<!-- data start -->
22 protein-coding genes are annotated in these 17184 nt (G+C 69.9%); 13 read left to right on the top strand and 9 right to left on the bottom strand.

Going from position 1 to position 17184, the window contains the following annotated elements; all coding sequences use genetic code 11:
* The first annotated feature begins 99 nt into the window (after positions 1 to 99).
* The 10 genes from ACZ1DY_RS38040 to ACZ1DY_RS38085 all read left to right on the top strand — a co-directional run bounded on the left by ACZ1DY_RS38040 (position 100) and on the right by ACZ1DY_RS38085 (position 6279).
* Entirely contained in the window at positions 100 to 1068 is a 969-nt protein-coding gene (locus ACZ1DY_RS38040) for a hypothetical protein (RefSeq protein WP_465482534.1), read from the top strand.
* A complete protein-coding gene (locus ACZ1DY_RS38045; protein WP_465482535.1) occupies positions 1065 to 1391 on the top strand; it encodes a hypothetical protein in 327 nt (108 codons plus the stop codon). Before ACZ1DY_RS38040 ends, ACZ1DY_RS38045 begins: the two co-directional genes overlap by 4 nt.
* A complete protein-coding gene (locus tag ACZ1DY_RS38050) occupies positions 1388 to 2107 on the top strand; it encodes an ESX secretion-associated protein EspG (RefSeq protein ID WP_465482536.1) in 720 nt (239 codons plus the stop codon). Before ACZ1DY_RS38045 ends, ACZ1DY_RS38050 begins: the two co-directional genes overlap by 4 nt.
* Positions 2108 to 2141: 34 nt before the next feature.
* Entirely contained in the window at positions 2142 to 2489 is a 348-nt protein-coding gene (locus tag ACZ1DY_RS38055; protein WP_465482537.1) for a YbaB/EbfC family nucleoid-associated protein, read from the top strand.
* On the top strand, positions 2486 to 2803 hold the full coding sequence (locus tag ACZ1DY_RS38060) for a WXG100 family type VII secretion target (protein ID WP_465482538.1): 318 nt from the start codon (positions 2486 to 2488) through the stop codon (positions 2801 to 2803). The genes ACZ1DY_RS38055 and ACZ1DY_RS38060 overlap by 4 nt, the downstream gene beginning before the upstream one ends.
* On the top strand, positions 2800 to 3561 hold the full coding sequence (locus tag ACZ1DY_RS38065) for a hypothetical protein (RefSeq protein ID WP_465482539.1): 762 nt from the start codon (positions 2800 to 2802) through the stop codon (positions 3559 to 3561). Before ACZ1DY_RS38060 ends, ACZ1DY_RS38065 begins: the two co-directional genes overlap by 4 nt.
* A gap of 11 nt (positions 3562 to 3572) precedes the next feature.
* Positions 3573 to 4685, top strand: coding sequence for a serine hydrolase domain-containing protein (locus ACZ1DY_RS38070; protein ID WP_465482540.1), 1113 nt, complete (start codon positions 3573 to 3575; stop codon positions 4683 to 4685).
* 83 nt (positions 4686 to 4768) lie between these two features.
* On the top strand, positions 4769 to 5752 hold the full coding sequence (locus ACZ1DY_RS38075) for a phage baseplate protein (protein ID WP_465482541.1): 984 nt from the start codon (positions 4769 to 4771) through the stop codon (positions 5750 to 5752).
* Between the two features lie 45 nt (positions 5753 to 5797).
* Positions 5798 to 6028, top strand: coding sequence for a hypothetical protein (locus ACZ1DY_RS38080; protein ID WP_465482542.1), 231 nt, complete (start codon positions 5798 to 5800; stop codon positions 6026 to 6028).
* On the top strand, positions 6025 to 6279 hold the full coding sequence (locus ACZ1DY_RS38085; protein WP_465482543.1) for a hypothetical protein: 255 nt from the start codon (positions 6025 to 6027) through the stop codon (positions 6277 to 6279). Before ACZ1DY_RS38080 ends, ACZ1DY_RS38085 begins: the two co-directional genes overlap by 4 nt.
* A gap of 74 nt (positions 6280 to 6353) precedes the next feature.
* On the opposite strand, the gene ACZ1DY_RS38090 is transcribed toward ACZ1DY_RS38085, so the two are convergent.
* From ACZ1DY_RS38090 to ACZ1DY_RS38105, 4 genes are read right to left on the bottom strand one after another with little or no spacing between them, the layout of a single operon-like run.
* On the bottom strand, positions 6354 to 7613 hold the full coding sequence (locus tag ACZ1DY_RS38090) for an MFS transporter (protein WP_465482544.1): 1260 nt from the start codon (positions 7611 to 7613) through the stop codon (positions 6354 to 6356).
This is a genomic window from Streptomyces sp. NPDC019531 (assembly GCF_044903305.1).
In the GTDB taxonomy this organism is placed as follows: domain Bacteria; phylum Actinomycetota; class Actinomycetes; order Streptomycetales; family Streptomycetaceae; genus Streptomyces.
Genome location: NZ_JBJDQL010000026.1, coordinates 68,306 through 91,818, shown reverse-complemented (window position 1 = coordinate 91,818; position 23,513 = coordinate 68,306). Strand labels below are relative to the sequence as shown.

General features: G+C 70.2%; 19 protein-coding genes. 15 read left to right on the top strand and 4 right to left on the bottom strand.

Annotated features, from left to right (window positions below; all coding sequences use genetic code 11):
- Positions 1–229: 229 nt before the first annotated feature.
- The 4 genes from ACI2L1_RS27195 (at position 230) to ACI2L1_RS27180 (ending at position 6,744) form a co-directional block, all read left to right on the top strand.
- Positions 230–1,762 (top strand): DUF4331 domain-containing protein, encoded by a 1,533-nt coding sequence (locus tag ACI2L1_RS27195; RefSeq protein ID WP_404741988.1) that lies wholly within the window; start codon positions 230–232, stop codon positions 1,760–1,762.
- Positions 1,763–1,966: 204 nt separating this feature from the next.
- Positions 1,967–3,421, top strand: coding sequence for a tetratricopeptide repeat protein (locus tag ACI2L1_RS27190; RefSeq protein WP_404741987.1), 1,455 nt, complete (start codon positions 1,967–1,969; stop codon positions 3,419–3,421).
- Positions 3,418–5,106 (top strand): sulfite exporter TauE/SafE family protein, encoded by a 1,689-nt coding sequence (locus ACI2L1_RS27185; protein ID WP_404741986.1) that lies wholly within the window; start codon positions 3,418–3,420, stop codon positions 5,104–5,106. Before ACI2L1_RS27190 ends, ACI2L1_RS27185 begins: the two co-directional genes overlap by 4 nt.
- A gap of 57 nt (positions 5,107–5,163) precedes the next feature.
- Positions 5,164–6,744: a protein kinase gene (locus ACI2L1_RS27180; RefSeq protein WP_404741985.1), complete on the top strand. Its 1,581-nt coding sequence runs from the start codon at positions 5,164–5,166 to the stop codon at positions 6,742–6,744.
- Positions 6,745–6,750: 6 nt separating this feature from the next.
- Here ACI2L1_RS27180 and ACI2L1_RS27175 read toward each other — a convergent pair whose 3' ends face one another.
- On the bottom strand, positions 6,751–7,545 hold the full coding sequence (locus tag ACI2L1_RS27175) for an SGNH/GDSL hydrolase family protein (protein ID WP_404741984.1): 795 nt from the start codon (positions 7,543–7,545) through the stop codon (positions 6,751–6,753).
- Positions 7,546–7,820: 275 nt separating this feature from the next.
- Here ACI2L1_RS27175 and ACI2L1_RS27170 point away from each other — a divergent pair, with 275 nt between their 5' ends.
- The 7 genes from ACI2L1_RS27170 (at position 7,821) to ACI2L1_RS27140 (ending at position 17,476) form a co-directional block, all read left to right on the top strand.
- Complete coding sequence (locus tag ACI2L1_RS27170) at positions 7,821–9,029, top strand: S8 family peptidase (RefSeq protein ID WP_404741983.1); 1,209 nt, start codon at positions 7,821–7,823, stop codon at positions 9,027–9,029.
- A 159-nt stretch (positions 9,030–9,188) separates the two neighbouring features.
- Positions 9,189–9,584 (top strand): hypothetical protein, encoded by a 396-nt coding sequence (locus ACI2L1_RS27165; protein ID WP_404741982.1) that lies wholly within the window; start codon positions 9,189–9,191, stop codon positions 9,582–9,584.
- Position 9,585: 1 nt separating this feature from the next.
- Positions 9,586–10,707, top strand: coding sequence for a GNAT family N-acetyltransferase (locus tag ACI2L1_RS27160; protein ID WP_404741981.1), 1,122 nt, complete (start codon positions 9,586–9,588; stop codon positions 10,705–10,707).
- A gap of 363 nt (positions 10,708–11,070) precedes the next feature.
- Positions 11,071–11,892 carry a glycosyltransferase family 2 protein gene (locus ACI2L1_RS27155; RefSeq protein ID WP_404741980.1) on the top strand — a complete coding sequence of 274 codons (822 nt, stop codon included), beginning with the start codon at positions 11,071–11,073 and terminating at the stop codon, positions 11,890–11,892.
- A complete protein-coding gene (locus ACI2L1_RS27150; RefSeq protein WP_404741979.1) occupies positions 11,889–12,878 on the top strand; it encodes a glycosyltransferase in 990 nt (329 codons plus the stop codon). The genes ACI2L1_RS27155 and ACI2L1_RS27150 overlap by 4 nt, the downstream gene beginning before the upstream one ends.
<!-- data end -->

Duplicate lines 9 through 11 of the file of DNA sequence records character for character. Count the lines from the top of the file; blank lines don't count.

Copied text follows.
* Entirely contained in the window at positions 2142 to 2489 is a 348-nt protein-coding gene (locus tag ACZ1DY_RS38055; protein WP_465482537.1) for a YbaB/EbfC family nucleoid-associated protein, read from the top strand.
* On the top strand, positions 2486 to 2803 hold the full coding sequence (locus tag ACZ1DY_RS38060) for a WXG100 family type VII secretion target (protein ID WP_465482538.1): 318 nt from the start codon (positions 2486 to 2488) through the stop codon (positions 2801 to 2803). The genes ACZ1DY_RS38055 and ACZ1DY_RS38060 overlap by 4 nt, the downstream gene beginning before the upstream one ends.
* On the top strand, positions 2800 to 3561 hold the full coding sequence (locus tag ACZ1DY_RS38065) for a hypothetical protein (RefSeq protein ID WP_465482539.1): 762 nt from the start codon (positions 2800 to 2802) through the stop codon (positions 3559 to 3561). Before ACZ1DY_RS38060 ends, ACZ1DY_RS38065 begins: the two co-directional genes overlap by 4 nt.